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Cinema falls victim to misplaced priorities

Clipping (48kbs) - The Hindu, 02/02/1999. By Gautaman Bhaskaran

Record Number : A0021204

Click to browse by keyword: Cinema Film exhibition Awards Theatres Concerts Live Performances Global Culture Globalisation National Culture Visual art Freedom of Expression Technology General/Other


Cinema falls victim to misplaced priorities
By Gautaman Bhaskaran


Food seems to be the top priority at the International Film Festival of India, now into its third day here. The American film “Wilbur Falls”, part of the prestigious Cinema of the World section, began at the main venue for the Press and delegates 25 minutes late. The reason The free lunch that the Andhra Pradesh film industry has been providing at the venue was delayed!

Somewhere, priorities seem to have got mixed, and in the confusion, cinema has been the victim. There have been other instances, but one of them certainly underscores the need to separate the Festival from innane functions.

Last evening, Mr. Vinay Shukla’s “Godmother” started almost an hour late, because speakers — a Union Minister included — inaugurating another Festival section, ‘Women in Cinema” overshot their allocated time by disturbingly wide margins.

Unfortunately, the wait was not worth the effort. “Godmother” is a distinctly bad work. Starring Ms. Shabana Azmi among others, the film which is in Hindi, reportedly got into the Festival, because of certain “pressures”. “Godmother” is all about a rustic woman who tastes political power and begins to enjoy it. So what, if there is blood and gore on the screen, and several corpses that need never be accounted for.

Merely a day earlier at the inaugural ceremony, it was emphasised by many, including the Union Information and Broadcasting Minister, Mr. Pramod Mahajan, that movie-makers must be socially responsible and committed. “Godmother” is sadistically violent, melodramatic and highly exaggerated, and one fails to understand why an important actress like Ms. Shabana Azmi would want to be part of this film,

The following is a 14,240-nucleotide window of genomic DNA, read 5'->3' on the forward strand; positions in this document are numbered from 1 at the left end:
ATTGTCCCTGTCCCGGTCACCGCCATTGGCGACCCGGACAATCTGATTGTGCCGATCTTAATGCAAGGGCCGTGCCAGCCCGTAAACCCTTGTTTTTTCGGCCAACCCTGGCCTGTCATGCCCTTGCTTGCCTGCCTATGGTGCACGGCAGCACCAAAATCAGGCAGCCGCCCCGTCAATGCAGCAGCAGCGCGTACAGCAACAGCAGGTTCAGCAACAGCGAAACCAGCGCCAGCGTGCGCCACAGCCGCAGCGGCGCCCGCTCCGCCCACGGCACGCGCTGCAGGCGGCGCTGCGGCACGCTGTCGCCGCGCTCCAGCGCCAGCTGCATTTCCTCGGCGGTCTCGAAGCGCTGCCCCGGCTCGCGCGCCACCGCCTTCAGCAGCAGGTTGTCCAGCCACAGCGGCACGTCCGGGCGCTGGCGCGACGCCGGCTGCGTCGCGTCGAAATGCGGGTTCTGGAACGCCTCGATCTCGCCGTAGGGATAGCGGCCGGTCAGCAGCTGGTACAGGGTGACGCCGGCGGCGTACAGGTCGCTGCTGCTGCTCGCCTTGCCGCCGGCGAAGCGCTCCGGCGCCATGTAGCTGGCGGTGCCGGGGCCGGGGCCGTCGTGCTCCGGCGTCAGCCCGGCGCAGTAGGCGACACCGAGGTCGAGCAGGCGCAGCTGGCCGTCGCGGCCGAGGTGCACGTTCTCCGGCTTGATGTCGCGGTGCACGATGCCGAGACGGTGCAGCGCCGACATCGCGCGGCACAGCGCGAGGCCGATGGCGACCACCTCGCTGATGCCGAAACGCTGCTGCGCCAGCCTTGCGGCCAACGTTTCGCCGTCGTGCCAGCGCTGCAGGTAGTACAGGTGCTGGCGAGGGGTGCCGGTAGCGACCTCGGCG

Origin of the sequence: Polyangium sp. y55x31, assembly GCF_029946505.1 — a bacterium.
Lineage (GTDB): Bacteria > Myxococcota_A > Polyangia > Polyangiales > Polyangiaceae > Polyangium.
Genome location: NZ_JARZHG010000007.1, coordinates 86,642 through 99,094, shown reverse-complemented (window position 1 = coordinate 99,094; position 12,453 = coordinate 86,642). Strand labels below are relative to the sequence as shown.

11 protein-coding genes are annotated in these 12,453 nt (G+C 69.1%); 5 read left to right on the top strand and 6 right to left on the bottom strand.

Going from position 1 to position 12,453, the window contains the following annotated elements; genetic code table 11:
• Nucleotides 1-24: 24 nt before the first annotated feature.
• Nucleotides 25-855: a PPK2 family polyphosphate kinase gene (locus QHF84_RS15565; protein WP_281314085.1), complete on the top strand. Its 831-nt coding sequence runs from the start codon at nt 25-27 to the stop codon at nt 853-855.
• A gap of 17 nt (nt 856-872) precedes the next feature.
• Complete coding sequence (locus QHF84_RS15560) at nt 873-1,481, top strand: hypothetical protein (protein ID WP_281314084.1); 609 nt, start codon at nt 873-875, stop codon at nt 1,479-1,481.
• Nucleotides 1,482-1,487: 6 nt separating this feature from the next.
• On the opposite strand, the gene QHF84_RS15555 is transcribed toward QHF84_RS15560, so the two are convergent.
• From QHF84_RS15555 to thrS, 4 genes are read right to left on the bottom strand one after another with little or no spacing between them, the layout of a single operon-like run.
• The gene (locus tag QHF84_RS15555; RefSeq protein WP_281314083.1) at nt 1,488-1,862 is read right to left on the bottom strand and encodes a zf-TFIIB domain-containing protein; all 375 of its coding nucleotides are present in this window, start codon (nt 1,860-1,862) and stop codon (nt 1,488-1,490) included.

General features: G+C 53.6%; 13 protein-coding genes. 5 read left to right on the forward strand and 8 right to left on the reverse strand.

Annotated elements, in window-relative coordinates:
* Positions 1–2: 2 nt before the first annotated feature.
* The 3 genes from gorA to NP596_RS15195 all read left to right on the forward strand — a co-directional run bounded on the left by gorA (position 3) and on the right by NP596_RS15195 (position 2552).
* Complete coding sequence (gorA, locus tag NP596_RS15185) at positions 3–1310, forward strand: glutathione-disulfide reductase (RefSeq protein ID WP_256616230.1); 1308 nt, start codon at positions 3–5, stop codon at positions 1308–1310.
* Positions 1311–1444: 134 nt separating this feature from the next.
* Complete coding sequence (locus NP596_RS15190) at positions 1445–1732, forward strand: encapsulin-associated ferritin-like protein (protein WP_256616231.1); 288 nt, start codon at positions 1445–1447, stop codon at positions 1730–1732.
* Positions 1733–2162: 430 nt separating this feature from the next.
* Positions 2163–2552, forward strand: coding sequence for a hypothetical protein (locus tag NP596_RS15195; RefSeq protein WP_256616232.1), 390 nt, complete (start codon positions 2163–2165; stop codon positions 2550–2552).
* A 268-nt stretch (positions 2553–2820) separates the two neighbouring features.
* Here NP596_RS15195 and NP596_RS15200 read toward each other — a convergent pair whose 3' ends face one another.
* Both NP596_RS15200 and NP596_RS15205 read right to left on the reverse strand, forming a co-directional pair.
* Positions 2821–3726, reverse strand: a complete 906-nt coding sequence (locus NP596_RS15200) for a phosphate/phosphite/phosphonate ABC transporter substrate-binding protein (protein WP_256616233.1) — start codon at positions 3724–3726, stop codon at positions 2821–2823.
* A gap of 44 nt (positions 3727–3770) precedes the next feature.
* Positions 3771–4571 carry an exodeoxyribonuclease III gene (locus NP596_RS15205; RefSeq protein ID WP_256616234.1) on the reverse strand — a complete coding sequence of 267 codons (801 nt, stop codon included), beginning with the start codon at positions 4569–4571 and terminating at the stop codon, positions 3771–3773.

However, there were a few pleasing diversions. One was “Four for Venice”, from Germany. Eva slogs to earn bread for her husband, Luis, an unsuccessful artist and their two kids. But when she catches him emplaning to Venice with his lover, Charlotte, Eva turns into a superwoman, kidnaps the woman’s husband, Nick, bundles him and her two children into her car and races off to Venice.

The movie takes off at a wonderful pace, not allowing a dull moment to creep in. The road journey sees a gradual transformation of Nick from a pompous yuppie, allergic to children and water, into a caring character. There are beautiful contrasts between what happens in Venice and what takes place en route. As Luis and Charlotte realise that their bond is merely physical attraction, Eva and Nick understand that there is something deeper in the way they feel about each other. The director handles these transformations splendidly without a hurried or harried pack up schedules. As the frames keep alternating between lusty Venice and the tantrum-hit highway, one felt a kind of muted excitement at watching a movie that was shot with feeling.

Mr. Dariush Mahrjui from Iran creates almost poetry on celluloid with his “The Pear Tree”. Indeed, the film is a great piece of art, photographed brilliantly and acted out splendidly, especially the two old gardners and the children. And what authentic portrayal of situations.

Mahmud, a middle-aged poet and writer goes back to his place of birth to write a book. The pear tree in the garden reminds him of his childhood, and his first love, who later leaves him and goes away to Paris, where she dies in a road accident. The pear tree plays cupid, and later when it does not bear fruit, it probably signifies how unhappy it is to see a beautiful and innocent relationship die. Does Mahmud discover this secret of the tree as he reminisces about his life? One would never know.

But, Iran undoubtedly creates beautiful images that remain with us long after the screen has gone blank. It is incredible that Iran, despite its severe resource crunch, makes wonderful motion pictures that are no patch on the most of the fare that emerges out of the Indian cans.







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